France – The new immigration law

An interview with Claire Rodier, Gisti

Question: French immigration law reminds of Bossi-Fini law, which probably is the worst law in Europe, since it completely cancels migrant citizens rights. Which are the most troubled points in the new French law?

Answer: There are many troubled points, one of the most important is the reduction in forigners rights, especially migrants who have regularly living in France. The Parliament has applied a principle to anyone form 1984 on, this is to say: all citizens having lived in France for at least ten years have stable residence cards issued. This new law, the first time ever, turns this principle upside down. Residence cards won’t anymore be issued to anyone but integration will be the condition to th erelease of papers. This trend holds strong symbolic significance: today “proves” must be shown in order to regularly live in france. But foreigners keep proving their integration everyday by working, by paying taxations, enriching the country.
Renewals will need to respect this “integration condition”. The loss of papers may easily occur now. Family rejoining will be more difficult, past law in fact provided for that all children rejoining their family were to be released stable ten years long cards (which did hold some restrictions and conditions to be respected). Today children rejoing their families will have a one year long permit, that can be turn into a stable permit only if the “integration condition” is respected. This is the most problematic part of the law. the government seems to be willing to unroot migrants from France.
There are also worrying instructions, for instance detention times before expulsion are longer (32 days instead of 12). There are to be more controls and evaluations of visas and hospitality declarations (all the ones who host foreigners are to be listed), fingerprints are to be taken.
Our society has moved to a police society and migrants are the ones who will suffer the most because of it but French society is to see consequences as well.This law is repressive, it destroys rights, integration and spreads suspicion out.
This law is to be followed by another on on asylum (which is to be enacted in a month, the same are the principles of this new law: asylum seekers are to be listed so that expulsions are easier.

Q: What about expulsions?

A: this is another questionable point. The minister of interior (Sarzosky) is very proud because he abolished the double punishment, this is to say that foreigners used to be detained and then expelled, to the migrants citizens, who have lived in France for at least ten years. But unfortunately the most could be detained and then expelled. The new law also quickens expulsion proceedings.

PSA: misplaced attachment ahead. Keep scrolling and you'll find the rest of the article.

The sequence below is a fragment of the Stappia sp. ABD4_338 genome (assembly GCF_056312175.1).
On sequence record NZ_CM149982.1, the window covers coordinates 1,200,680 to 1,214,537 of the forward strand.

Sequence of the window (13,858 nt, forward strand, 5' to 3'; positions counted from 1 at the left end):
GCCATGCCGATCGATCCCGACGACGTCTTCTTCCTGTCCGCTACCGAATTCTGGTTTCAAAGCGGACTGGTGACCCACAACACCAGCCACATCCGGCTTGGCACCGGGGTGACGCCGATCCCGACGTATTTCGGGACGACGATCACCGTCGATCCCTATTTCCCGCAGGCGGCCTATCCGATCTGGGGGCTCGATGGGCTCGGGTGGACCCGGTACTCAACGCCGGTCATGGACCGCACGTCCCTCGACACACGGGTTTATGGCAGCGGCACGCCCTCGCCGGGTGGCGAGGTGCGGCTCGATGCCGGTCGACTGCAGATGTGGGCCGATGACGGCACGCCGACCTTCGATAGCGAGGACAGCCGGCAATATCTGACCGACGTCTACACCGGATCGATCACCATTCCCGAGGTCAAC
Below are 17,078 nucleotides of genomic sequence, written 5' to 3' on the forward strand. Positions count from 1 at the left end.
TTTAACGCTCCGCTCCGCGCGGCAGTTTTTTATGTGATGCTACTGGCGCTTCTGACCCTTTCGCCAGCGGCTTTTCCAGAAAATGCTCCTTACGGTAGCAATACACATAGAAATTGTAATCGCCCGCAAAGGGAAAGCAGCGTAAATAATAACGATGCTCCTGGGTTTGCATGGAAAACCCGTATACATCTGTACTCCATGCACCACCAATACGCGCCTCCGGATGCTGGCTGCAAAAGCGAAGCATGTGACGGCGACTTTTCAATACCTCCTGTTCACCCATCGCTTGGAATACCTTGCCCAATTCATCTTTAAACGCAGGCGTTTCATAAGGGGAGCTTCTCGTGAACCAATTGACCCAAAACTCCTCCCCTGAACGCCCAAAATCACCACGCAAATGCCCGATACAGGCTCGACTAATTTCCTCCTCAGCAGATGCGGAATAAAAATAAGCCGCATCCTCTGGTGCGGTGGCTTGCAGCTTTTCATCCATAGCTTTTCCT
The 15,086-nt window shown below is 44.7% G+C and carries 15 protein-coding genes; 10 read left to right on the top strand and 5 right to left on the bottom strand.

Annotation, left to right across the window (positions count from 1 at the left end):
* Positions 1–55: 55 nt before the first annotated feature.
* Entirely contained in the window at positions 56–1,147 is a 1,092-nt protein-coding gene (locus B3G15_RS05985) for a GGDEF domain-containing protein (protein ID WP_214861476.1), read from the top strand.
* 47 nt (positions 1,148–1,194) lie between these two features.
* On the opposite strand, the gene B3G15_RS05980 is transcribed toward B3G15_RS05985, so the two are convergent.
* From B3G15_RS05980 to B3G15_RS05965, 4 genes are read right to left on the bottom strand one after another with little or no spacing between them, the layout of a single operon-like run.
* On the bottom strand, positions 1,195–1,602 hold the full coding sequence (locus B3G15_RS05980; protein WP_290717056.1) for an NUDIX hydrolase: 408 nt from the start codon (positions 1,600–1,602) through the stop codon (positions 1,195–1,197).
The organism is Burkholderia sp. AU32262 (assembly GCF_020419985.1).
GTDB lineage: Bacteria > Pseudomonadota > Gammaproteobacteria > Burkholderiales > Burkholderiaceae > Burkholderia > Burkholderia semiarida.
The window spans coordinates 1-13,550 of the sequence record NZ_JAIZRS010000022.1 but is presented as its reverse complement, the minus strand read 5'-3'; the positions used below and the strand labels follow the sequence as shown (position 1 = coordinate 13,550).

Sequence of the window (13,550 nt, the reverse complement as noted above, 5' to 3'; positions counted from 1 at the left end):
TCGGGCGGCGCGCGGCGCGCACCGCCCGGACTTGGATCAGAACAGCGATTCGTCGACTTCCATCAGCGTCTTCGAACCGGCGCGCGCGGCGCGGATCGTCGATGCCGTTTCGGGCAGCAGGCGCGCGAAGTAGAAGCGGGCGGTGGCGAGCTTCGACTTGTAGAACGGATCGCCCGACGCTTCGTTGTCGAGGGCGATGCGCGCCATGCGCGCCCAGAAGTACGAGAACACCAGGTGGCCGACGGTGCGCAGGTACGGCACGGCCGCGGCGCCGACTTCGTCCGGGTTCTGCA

Q: What about detention centre?

A: There are many detention centres in France. There are about 100 detention centres through out the country, but there are also places where migrants usually arrive, those are rooms where people are kept when stopped at their arrival in French territory. The most important one is at Roissy-Charles De Gaulle airport, 300/400 can be there detained.
Anyway there are 50 detention centres actually working. Detentions here are shorter compared to others EU states, but there are many migrants detained in house of detentions (up to 3/4 of the whole). These people are there because of minor crimes or because stopped with no papers nor documents.

Q: How did people react to this new law?

A: Mobilizations and campaigns are very weak. Law has just been approved of but it tookthe government eight months to enforce it. I think actual French government is weakening society, Raffarin cut on all civil rights, flexibility and precariousness are stronger to everyone.
Our associations together with others published a text called “The manifesto of solidarity criminals”, a petition in which all petitioners sign and declared that they hodted and helped irregular citizens. 15.000 people signed the petion. We held some meetings. We hope that this goes on after law enforcement.

Q: Didn’t some migrant citizens occupied a church in Marseille?

A: Yes, it often happens. There have been demonstrations, occupations, stopping of deportations since 1997. This gives us some hope.